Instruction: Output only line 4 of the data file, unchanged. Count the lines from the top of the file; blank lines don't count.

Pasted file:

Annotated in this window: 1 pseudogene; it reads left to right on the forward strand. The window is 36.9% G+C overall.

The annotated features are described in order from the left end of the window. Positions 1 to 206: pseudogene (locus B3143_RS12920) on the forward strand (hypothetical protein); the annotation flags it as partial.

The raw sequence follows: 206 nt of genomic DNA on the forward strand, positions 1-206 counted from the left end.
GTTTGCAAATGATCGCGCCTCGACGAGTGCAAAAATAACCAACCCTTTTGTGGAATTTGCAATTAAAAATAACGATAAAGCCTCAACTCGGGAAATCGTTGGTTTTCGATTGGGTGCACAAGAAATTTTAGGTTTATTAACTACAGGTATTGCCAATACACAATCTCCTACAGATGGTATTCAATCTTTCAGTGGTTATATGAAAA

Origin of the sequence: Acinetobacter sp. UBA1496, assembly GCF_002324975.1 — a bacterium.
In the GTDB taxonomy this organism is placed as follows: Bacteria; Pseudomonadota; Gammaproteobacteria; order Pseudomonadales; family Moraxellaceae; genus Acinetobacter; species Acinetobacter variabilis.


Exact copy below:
GTTTGCAAATGATCGCGCCTCGACGAGTGCAAAAATAACCAACCCTTTTGTGGAATTTGCAATTAAAAATAACGATAAAGCCTCAACTCGGGAAATCGTTGGTTTTCGATTGGGTGCACAAGAAATTTTAGGTTTATTAACTACAGGTATTGCCAATACACAATCTCCTACAGATGGTATTCAATCTTTCAGTGGTTATATGAAAA